Editorial Feature

Imaging Sensors in Robotic Technology

This article was updated on the 3rd September 2019.

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For the digital acquisition of an image, there are two kinds of image sensors, which include CCD and CMOS. Both have a similar imaging quality. However, there is a significant difference in their key functions and other features.

The charge-coupled device (CCD) image sensor is based on an analog system. The charge reaching the CCD edge is transmitted to a digital or analog converter that converts the charge into a digital value for each pixel.

CMOS sensors are more efficient in generating a digital image and consume less power than a CCD. They can be larger than a CCD, enabling high-resolution images, and their manufacture is more economical when compared to a CCD.

The CMOS sensor pixels contain an amplifier and a photodetector. These image sensors do not directly measure color, with the amount of light simply being converted to a digital value.

Color filtering arrays may be used to determine colors. The most common type of color filter is the Bayer filter that filters the light entering each pixel so that only primary colors are detected.

The recreation of the full-color image is done by adding colors from each pixel for a full-color image. Since the reconstruction of images is needed and only one of the colors are known in each pixel, a part of the image fidelity is lost.

To overcome this, panchromatic filters like the human eye are being used that can detect light and dark as well as colors.

Image sensors are complicated optical sensors that enable robots to see their surroundings and identify objects. With camera algorithms and multiple cameras, it is possible to obtain data for 3D profiles. Solid-state imaging devices and a vacuum tube are available.

Imaging systems normally comprise linear and 2D photodiode arrays, charge injection devices, and charge-coupled devices. While using image sensors, material properties and lighting techniques must be considered.

Research

In 2012, Ph.D. candidate Joshua Schultz, under the guidance of assistant professor Jun Ueda from the George W. Woodruff School of Mechanical Engineering at the Georgia Institute of Technology, used piezoelectric materials to replicate the muscle movement of the human eye to control camera systems such that robotic operation is improved.

This muscle-like action will enable robotic tools to be safer for robotic rehabilitation and MRI-guided surgery.

The main part of the novel control system is a piezoelectric cell actuator that will use innovative biologically-inspired technology allowing the robotic eye to move like the human eye.

This high-speed lightweight approach includes a camera positioner with a single degree-of-freedom that can be used for demonstrating and understanding the control and performance of this biologically-inspired actuator technology.

This novel technology makes use of less energy than traditional camera positioning mechanisms and enables more flexibility.

An interesting example of using camera technology for the development of robots comes from Professor Heinz Ulbrich at the Institute of Applied Mechanics at the Technical University of Munich, who is working on a novel piece of technology that explores the idea of a camera being able to mimic the movement of a human eye:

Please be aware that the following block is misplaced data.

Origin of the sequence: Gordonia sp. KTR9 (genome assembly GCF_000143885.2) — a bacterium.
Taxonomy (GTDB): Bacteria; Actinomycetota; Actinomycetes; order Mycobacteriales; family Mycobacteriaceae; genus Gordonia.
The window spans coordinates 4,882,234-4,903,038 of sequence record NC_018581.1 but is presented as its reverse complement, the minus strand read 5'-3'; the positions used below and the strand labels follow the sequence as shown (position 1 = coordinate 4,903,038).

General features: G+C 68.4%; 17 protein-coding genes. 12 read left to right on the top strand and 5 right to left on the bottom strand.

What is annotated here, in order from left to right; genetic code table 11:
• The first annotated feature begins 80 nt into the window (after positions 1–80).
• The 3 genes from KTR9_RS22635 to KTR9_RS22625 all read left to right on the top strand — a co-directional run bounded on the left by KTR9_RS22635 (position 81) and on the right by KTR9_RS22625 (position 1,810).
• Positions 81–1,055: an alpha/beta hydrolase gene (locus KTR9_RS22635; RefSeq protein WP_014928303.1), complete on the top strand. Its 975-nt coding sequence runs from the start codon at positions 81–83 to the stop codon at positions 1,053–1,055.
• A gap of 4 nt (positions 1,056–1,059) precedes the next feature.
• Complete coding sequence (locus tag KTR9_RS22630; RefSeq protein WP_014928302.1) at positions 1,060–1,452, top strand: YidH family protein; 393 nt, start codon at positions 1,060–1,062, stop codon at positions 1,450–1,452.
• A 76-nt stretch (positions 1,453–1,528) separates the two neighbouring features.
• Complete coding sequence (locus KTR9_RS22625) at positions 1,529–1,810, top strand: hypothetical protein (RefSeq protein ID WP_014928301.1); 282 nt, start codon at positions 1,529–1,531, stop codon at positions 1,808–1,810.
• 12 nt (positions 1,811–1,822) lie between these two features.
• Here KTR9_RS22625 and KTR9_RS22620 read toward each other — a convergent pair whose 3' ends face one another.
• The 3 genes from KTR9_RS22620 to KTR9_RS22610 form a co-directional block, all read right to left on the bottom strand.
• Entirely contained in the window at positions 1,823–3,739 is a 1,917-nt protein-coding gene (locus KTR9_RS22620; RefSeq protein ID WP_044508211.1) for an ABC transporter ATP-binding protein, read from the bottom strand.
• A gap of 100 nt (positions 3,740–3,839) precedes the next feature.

This novel technology makes use of less energy than traditional camera positioning mechanisms and enables more flexibility.

An interesting example of using camera technology for the development of robots comes from Professor Heinz Ulbrich at the Institute of Applied Mechanics at the Technical University of Munich, who is working on a novel piece of technology that explores the idea of a camera being able to mimic the movement of a human eye:

Current Applications

Some of the current applications of robots with image sensors are in the following areas:

  • Automotive inspection
  • Electronics, semiconductors, and components
  • Flat-panel inspection
  • Food and beverages
  • Global security solutions
  • Medical devices and patient diagnostics
  • Packaging and printing
  • Pharmaceuticals
  • Surface quality inspection
  • Traffic enforcement

Future Developments

Machine vision has substantially matured over the last 15 years, becoming an essential tool for manufacturing automation.

Robots equipped with image sensors can identify and inspect components, precisely measure dimensions, or guide machines or other robots during assembly operations and pick-and-place operations.

Vision guidance has been very effective in placing surface mount components on PCBs, though it has not yet been proven to be effective for detecting defective parts on an existing production line.

The future will see a lot more advancements in the field and robots with image sensors and vision systems performing complex operations will become more common.

It will be worth using robots with image sensors in manufacturing operations if they are quick enough to keep up with high production rates. They must be easy to use and intuitive. They must be intelligent enough to deal with part-to-part or other process variations.

In a 2017 report, it was demonstrated that robotic applications are currently under development and that in the next 10 years, new innovations will improve robotic sensors. The capabilities of sensors are expected to be used in robotics, including sensor-enabled robots that are smarter and better than their predecessors.

Vision systems in robotics are expected to reach a staggering market of $5.7 billion by 2027. On the other hand, force-sensing will reach about $6.9 billion and multiple sensor use in domestic robots is projected to reach $3.6 billion.

References

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